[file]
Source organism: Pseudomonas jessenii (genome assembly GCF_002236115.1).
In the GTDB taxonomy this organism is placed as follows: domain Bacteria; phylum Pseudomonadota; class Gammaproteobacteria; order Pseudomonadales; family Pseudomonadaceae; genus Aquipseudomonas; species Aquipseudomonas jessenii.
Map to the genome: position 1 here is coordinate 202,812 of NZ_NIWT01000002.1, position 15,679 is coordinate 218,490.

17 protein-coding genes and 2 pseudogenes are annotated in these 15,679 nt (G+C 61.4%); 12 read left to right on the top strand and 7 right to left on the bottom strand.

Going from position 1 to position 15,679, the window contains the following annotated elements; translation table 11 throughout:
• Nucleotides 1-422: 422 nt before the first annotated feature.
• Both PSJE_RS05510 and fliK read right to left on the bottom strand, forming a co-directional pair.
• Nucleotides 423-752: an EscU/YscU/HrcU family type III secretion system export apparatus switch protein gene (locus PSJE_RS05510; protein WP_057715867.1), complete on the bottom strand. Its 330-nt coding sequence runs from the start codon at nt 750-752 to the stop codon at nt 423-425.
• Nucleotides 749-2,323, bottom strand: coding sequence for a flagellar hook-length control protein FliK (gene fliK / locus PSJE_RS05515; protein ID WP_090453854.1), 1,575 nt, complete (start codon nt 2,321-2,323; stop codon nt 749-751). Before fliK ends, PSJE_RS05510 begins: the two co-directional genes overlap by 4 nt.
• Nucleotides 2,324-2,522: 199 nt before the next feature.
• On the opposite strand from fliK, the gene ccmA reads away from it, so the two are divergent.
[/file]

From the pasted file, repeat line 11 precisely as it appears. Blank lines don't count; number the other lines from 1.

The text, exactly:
• On the opposite strand from fliK, the gene ccmA reads away from it, so the two are divergent.